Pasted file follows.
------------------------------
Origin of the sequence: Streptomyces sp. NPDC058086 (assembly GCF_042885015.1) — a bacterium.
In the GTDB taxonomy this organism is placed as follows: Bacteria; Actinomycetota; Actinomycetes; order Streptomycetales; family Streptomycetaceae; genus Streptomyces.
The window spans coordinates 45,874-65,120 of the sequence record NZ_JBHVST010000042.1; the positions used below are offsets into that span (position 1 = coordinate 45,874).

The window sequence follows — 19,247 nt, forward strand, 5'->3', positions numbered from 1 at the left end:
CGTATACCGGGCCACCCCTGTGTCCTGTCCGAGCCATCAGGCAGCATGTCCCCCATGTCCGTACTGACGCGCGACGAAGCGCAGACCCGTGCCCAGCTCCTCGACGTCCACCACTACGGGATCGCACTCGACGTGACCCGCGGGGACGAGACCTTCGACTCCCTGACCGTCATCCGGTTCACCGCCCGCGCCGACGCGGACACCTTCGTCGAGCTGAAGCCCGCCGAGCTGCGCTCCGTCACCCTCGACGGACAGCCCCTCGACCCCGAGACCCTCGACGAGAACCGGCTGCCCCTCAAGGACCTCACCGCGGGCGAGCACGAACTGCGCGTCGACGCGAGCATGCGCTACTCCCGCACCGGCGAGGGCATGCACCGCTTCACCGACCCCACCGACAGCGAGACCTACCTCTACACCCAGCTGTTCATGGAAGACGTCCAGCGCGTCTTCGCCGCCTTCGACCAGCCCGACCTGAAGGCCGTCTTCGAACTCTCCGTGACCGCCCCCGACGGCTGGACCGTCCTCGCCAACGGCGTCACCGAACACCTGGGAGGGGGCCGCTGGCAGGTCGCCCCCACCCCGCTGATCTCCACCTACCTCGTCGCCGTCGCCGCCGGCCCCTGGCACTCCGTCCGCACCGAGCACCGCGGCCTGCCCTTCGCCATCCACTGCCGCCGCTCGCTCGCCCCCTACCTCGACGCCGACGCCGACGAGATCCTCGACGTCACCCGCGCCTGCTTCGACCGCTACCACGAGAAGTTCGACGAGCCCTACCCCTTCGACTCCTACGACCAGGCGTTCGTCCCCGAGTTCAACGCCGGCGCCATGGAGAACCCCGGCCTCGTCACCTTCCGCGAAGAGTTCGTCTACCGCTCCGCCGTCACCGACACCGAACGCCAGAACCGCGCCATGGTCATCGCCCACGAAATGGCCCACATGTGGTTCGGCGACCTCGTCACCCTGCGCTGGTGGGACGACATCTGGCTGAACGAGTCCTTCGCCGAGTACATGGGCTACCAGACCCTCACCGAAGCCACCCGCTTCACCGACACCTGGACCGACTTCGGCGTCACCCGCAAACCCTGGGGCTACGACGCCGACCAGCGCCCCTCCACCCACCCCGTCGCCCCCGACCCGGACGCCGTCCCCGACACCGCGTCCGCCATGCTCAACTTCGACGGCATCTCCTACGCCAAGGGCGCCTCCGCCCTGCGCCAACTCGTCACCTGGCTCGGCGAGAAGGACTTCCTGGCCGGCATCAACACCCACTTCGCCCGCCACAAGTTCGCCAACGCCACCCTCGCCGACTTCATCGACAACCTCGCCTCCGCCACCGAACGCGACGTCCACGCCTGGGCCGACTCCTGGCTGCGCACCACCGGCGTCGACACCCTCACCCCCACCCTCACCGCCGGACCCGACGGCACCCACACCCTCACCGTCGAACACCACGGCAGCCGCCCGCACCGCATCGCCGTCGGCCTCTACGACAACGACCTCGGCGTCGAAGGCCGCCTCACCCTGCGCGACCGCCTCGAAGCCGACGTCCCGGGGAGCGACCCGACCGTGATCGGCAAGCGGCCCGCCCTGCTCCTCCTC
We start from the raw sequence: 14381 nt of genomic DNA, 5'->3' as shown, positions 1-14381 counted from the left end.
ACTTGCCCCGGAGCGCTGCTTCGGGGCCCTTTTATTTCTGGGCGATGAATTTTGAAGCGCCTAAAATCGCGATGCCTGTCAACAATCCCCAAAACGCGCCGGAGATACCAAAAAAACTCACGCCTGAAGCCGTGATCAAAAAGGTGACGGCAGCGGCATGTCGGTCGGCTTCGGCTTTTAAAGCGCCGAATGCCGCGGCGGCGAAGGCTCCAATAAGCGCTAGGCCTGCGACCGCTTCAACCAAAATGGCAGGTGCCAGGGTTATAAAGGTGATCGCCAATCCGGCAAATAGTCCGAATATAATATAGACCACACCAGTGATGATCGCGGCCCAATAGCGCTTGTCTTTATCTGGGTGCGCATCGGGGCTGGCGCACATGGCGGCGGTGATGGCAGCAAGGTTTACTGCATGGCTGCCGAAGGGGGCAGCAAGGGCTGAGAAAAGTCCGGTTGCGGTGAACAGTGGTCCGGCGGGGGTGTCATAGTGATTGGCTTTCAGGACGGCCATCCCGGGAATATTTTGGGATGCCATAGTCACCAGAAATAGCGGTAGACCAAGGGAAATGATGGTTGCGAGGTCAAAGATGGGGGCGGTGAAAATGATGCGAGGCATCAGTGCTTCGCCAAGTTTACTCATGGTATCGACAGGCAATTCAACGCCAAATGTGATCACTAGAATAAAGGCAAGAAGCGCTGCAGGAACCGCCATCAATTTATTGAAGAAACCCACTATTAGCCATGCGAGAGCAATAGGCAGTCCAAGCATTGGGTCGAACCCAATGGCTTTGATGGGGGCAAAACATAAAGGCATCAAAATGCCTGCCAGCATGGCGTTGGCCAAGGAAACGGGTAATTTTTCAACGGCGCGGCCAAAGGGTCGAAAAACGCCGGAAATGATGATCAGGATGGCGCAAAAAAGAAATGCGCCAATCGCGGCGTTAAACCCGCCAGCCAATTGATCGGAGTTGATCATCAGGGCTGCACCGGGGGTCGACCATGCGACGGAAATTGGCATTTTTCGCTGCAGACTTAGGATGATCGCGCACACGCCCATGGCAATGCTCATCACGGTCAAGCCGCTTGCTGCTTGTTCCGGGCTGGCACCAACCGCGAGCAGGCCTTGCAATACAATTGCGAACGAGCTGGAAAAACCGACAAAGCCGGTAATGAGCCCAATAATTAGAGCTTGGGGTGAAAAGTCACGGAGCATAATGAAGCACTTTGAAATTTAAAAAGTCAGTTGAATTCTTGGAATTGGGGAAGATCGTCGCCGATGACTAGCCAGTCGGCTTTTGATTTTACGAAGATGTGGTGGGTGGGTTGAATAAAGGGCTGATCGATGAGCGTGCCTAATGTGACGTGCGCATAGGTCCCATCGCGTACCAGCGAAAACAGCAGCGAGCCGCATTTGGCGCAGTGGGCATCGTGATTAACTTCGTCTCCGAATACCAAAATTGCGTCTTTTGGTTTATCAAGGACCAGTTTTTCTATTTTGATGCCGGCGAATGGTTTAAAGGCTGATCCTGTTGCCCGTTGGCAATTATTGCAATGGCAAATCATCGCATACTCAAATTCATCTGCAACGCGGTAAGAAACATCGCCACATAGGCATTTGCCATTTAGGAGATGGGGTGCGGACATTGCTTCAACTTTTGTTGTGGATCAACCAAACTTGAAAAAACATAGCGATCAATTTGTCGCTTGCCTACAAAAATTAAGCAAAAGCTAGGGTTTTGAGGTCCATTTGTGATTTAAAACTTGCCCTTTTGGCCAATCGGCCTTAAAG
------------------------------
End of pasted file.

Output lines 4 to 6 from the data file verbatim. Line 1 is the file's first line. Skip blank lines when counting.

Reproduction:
The window sequence follows — 19,247 nt, forward strand, 5'->3', positions numbered from 1 at the left end:
CGTATACCGGGCCACCCCTGTGTCCTGTCCGAGCCATCAGGCAGCATGTCCCCCATGTCCGTACTGACGCGCGACGAAGCGCAGACCCGTGCCCAGCTCCTCGACGTCCACCACTACGGGATCGCACTCGACGTGACCCGCGGGGACGAGACCTTCGACTCCCTGACCGTCATCCGGTTCACCGCCCGCGCCGACGCGGACACCTTCGTCGAGCTGAAGCCCGCCGAGCTGCGCTCCGTCACCCTCGACGGACAGCCCCTCGACCCCGAGACCCTCGACGAGAACCGGCTGCCCCTCAAGGACCTCACCGCGGGCGAGCACGAACTGCGCGTCGACGCGAGCATGCGCTACTCCCGCACCGGCGAGGGCATGCACCGCTTCACCGACCCCACCGACAGCGAGACCTACCTCTACACCCAGCTGTTCATGGAAGACGTCCAGCGCGTCTTCGCCGCCTTCGACCAGCCCGACCTGAAGGCCGTCTTCGAACTCTCCGTGACCGCCCCCGACGGCTGGACCGTCCTCGCCAACGGCGTCACCGAACACCTGGGAGGGGGCCGCTGGCAGGTCGCCCCCACCCCGCTGATCTCCACCTACCTCGTCGCCGTCGCCGCCGGCCCCTGGCACTCCGTCCGCACCGAGCACCGCGGCCTGCCCTTCGCCATCCACTGCCGCCGCTCGCTCGCCCCCTACCTCGACGCCGACGCCGACGAGATCCTCGACGTCACCCGCGCCTGCTTCGACCGCTACCACGAGAAGTTCGACGAGCCCTACCCCTTCGACTCCTACGACCAGGCGTTCGTCCCCGAGTTCAACGCCGGCGCCATGGAGAACCCCGGCCTCGTCACCTTCCGCGAAGAGTTCGTCTACCGCTCCGCCGTCACCGACACCGAACGCCAGAACCGCGCCATGGTCATCGCCCACGAAATGGCCCACATGTGGTTCGGCGACCTCGTCACCCTGCGCTGGTGGGACGACATCTGGCTGAACGAGTCCTTCGCCGAGTACATGGGCTACCAGACCCTCACCGAAGCCACCCGCTTCACCGACACCTGGACCGACTTCGGCGTCACCCGCAAACCCTGGGGCTACGACGCCGACCAGCGCCCCTCCACCCACCCCGTCGCCCCCGACCCGGACGCCGTCCCCGACACCGCGTCCGCCATGCTCAACTTCGACGGCATCTCCTACGCCAAGGGCGCCTCCGCCCTGCGCCAACTCGTCACCTGGCTCGGCGAGAAGGACTTCCTGGCCGGCATCAACACCCACTTCGCCCGCCACAAGTTCGCCAACGCCACCCTCGCCGACTTCATCGACAACCTCGCCTCCGCCACCGAACGCGACGTCCACGCCTGGGCCGACTCCTGGCTGCGCACCACCGGCGTCGACACCCTCACCCCCACCCTCACCGCCGGACCCGACGGCACCCACACCCTCACCGTCGAACACCACGGCAGCCGCCCGCACCGCATCGCCGTCGGCCTCTACGACAACGACCTCGGCGTCGAAGGCCGCCTCACCCTGCGCGACCGCCTCGAAGCCGACGTCCCGGGGAGCGACCCGACCGTGATCGGCAAGCGGCCCGCCCTGCTCCTCCTC
We start from the raw sequence: 14381 nt of genomic DNA, 5'->3' as shown, positions 1-14381 counted from the left end.